Bryce Harper had a good season. No, that doesn’t need to be said, but it lays the foundation of thinking about the following question: What sort of variability in home runs might we expect from Bryce Harper if we assume the observed HR production is his true talent level?

This is, of course, an overly simplistic question. And this will be an overly simplistic blog post. But it begins to lay a foundation for developing projection systems, and just understanding uncertainty and variability in general in performance outcomes. Today, I’ll exhibit some simple concepts about variability in performance, even when true talent is assumed to be known. Ben showed how to do projections like Marcel a while back, and here we will take a step back from that and just think about the uncertainty inherent in the game that lays the foundation in projection systems that we see at the beginning of each year.

So let’s begin with a simple, and very likely incorrect, proposition: we **knew** that Bryce Harper’s true ability in hitting home runs after seeing his **2012** numbers, and that this is fixed. In this proposition, we implicitly say that the probability that Bryce Harper hits a home run in any plate appearance is his home runs divided by his number of plate appearances in 2012. Then, we can draw from a binomial distribution using this probability over 700 trials. We do this for 10,000 seasons, and take a look at how likely it would be for Harper to hit is 42 home runs in 654 plate appearances if Harper’s talent level was truly his 2012 home run rate.

###define true home run rate as 2012 rate pHR12 <- (22/597) set.seed(12345) dist12 <- rbinom(10000, 654, pHR12) length(subset(dist12, dist12 < 41)) [1] 4

We can see here that out of 10,000 seasons, Harper would hit 42 or more home runs in 654 plate appearances only 4 times, and 3 of those would be exactly 42 home runs. Now let’s look at the full distribution of his possible outcomes, given this true talent level.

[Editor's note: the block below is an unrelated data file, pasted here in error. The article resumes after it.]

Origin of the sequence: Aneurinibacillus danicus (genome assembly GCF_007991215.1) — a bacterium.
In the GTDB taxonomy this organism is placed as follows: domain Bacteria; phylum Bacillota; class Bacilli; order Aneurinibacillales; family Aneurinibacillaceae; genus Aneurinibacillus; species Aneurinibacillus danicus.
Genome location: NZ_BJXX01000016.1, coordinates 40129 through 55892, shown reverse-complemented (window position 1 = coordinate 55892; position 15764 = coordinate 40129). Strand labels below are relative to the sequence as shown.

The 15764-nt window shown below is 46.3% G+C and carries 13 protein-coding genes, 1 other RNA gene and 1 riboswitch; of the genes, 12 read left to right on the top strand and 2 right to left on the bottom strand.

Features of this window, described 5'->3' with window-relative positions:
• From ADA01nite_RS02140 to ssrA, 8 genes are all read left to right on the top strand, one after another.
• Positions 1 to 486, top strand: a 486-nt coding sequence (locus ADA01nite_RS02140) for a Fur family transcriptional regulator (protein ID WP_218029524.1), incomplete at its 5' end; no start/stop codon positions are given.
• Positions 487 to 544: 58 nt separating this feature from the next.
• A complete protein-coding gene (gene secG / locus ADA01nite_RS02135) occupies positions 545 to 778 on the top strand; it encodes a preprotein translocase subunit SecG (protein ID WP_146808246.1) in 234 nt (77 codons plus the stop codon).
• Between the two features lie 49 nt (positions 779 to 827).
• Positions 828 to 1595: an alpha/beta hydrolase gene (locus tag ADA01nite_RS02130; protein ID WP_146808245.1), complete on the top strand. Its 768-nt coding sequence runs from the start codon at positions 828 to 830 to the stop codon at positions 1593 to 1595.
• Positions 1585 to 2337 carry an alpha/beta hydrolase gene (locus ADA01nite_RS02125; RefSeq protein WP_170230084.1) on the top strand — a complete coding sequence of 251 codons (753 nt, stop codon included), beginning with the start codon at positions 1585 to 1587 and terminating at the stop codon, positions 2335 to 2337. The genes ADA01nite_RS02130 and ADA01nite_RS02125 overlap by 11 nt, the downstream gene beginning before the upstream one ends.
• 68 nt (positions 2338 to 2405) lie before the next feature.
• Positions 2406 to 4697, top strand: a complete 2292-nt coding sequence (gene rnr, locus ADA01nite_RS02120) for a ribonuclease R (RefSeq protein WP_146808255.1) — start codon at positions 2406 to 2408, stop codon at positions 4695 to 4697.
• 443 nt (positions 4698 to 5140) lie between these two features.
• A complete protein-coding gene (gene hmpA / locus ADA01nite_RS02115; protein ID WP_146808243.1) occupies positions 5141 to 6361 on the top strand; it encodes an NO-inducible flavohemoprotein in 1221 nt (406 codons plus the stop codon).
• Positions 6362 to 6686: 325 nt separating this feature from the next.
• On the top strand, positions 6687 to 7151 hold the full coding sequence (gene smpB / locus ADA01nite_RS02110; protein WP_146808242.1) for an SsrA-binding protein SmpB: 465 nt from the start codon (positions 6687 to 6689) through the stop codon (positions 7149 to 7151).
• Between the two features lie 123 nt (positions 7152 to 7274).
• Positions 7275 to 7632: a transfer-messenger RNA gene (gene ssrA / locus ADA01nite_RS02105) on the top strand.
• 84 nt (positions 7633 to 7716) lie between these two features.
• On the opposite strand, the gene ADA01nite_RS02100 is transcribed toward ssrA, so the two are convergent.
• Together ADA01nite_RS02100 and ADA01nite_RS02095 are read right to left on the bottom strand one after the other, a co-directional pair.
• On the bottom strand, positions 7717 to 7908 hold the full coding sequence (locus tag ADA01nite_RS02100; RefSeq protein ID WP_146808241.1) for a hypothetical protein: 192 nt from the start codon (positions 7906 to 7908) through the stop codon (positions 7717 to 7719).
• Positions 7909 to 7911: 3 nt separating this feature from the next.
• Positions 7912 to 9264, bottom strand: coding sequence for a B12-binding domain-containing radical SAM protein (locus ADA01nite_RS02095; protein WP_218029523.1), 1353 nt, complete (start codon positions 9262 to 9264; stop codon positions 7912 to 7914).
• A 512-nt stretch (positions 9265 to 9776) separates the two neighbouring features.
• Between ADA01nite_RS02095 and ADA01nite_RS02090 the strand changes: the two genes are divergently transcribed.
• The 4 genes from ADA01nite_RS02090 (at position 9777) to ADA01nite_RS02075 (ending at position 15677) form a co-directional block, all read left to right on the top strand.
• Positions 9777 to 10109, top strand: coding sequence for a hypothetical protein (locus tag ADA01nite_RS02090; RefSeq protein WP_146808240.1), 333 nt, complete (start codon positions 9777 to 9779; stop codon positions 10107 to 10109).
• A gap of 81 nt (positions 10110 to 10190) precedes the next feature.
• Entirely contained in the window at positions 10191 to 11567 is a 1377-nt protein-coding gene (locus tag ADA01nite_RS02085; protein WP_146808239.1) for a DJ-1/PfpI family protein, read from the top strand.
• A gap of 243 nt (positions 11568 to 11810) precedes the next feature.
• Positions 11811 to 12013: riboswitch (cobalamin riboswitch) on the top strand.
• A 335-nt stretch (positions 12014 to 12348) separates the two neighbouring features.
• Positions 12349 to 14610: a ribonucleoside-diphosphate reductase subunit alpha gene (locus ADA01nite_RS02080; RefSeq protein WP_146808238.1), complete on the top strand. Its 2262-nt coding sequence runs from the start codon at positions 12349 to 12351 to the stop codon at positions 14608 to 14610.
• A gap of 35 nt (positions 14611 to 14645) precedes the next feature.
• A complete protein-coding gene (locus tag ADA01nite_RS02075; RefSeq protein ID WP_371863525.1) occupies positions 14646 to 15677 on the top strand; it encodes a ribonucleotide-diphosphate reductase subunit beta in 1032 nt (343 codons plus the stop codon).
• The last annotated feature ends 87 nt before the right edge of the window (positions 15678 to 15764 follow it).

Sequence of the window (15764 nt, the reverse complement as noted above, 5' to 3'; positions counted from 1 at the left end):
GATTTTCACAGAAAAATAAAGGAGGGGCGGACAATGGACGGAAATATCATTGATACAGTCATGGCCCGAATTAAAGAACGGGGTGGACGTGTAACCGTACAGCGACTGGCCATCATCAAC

setwd("c:/Users/Mills/Dropbox/Baseball With R") png(file="2012Talent.png", height=500, width=600) plot(density(dist12), lwd=2, col="darkgreen", main="Bryce Harper 654 PA Home Run Density", xlab="Home Runs", ylab="Probability", xlim=c(0, 70), ylim=c(0, .1)) abline(v=pHR12*650, col="darkgreen", lty="dashed") dev.off()

Given all of this, it seems rather likely that Harper’s true ability to hit home runs has changed since the 2012 season, or at least that the output we observed wasn’t his true talent level, but a draw from some unknown distribution that included hitting 22 home runs in 597 plate appearances. This seems somewhat obvious, but it’s not often we see a breakout like Harper’s. And we’re of course ignoring improvements in strikeout and walk rates. But let’s keep focused on home run rate.

We have another possibility: Harper’s true talent level is 42 home runs in 654 at bats. If we assume that this is his true home run talent, we can then calculate the distribution of expected home runs based on this number. With that, we take a look at the probability that he has seasons with as few home runs as 2012, 2013, and 2014–again, taking plate appearances as given–despite such a high true home run talent level.

###home runs per game pHR15 <- (42/654) dist12b <- rbinom(10000, 597, pHR15) length(subset(dist12b, dist12b < 25)) [1] 25 length(subset(dist12b, dist12b < 25))/10000 [1] 0.0025 dist13b <- rbinom(10000, 497, pHR15) length(subset(dist13b, dist13b < 21)) [1] 120 length(subset(dist13b, dist13b < 21))/10000 [1] 0.012 dist14b <- rbinom(10000, 395, pHR15) length(subset(dist14b, dist14b < 15)) [1] 64 length(subset(dist14b, dist14b < 15))/10000 [1] 0.0064 png(file="2015Talent.png", height=500, width=600) plot(density(dist12b), lwd=2, col="darkgreen", main="Bryce Harper Yearly Home Run Density (2015 True Talent)", xlab="Home Runs", ylab="Probability", xlim=c(0, 70), ylim=c(0, .1)) abline(v=pHR15*597, col="darkgreen", lty="dashed") lines(density(dist13b), lwd=2, col="darkred") abline(v=pHR15*497, col="darkred", lty="dashed") lines(density(dist14b), lwd=2, col="darkblue") abline(v=pHR15*395, col="darkblue", lty="dashed") legend(0, 0.1, c("2012 PA", "2013 PA", "2014 PA"), col=c("darkgreen", "darkred", "darkblue"), lty=c("solid", "solid", "solid"), lwd=c(2, 2, 2), bty="n", cex=1) dev.off()